Schedule demands can take the Falcons to any of thousands of airfields around the nation and abroad.That’s why Jones
appreciates the Falcons’ high-tech safety and utility features, as well as their unsurpassed reliability.
With commercial options infrequent, inconvenient and time-consuming, the typical airline trip to Grand Rapids can consume a day. Company research indicates that the time penalty would deter many visits.But the company jets reduce the journey to a productive one- or two-hour flight.“The aircraft can pick passengers up in the morning and have them home that evening,” says Jones,and that allows for a facility tour and a full day of discussions.That’s not the only benefit.“Travel time becomes some of the most valuable time to build relationships in a comfortable,relaxed setting,”Jones emphasizes.“Our aircraft give us a significant business advantage.”
A Service For all Reasons
Charter and Aircraft Management
Buyer demand for business aircraft and the advantages they offer continues to defy economic gravity. In fact, a large percentage of firsttime buyers are opting for large-cabin, long-range jets, points out Jake Cartwright, president, Sentient Aircraft Management. The trend confirms the need to think global and act mobile. But the job of dealing with crewing, maintenance, regulatory issues, insurance and other requirements is a complex task, especially for new buyers, he explains. “Why divert precious internal resources or detract from a company’s main focus when owner requirements can be outsourced to highly experienced specialist firms?” he asks.
Sentient, a giant in the world of aircraft management and charter, is one of the fastest-evolving companies in the business jet marketplace. The company has over 300 managed aircraft under its wing, ranging from small-cabin jets to ultra-long-range behemoths, complementing its booming jet card program, which has more than 3,000 members.
With more than 60% of these managed aircraft available for charter, plus hundreds more available through an independent group of the most safety-conscious, qualityfocused preferred charter providers, Sentient is bringing business aircraft advantages to the masses. As a result, owners are benefiting from significantly reduced costs for fuel, insurance and crew training.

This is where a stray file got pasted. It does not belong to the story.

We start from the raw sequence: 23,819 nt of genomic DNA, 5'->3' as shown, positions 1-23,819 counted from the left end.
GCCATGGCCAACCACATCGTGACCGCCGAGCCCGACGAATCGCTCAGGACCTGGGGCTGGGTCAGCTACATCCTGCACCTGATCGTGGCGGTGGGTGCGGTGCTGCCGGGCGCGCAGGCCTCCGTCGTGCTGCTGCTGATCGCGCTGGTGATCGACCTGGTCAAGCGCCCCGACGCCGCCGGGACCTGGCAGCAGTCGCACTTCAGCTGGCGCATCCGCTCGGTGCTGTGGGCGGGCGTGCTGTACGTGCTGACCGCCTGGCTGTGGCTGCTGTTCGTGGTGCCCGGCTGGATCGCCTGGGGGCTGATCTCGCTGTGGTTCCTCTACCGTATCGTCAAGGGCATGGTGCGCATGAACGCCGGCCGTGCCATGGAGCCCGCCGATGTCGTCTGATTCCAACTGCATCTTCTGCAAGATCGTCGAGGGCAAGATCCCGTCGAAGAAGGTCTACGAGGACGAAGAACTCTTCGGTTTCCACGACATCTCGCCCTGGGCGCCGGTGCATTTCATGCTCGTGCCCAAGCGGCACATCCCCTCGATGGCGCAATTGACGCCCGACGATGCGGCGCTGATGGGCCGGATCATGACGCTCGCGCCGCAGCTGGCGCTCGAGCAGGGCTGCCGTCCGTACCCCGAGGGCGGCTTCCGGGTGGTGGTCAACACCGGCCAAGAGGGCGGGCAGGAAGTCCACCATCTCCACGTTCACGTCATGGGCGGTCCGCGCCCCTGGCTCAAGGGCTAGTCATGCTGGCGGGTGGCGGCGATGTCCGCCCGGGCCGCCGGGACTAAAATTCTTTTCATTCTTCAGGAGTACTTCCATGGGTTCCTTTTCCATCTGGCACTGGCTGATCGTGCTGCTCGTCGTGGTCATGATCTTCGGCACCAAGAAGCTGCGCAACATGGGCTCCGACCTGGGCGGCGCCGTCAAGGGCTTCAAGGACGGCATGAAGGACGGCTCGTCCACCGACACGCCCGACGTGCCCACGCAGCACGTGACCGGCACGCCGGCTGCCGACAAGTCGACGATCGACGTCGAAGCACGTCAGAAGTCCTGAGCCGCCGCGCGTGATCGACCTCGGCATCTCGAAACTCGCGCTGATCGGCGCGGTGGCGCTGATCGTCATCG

The cornerstone of Sentient’s management philosophy, points out Cartwright, is tailored service implemented locally but supported by an unprecedented level of national resources and expertise in all facets of aircraft operations. The company has more than 50 independently based custom flight operations at owner-specified locations, as well as traditional centralized management operations in key metropolitan areas. In addition, each managed aircraft owner gains the advantage of a Sentient Jet Membership card, providing access to a wide range of charter aircraft. This is particularly convenient when a larger or smaller aircraft is more suitable for a trip, or when one’s own plane is down for maintenance.
While high service standards are paramount, Sentient’s founding principle and ultimate success is driven by a safety culture second to none, points out CEO Steven Hankin. “We have fused an unwavering focus on safety and security into every aspect of the operation,” he says. Sentient’s independent safety board includes former FAA Administrator Jane Garvey and former National Transportation Safety Board executives and investigators. It provides guidance and defines the standards and requirements for all charter and managed aircraft operations.“ We want to be certain that we are working with people that represent the highest commitment to safety,” says Hankin.
Meanwhile, ever-evolving fractional ownership provider Flight Options has launched two management programs of its own. One program, designed for aircraft similar to those in the Flight Options fleet, places the owner’s aircraft in fleet operation and generates revenues, which offset significant ownership costs. A second program offers operations and maintenance support for aircraft flown exclusively for the owner.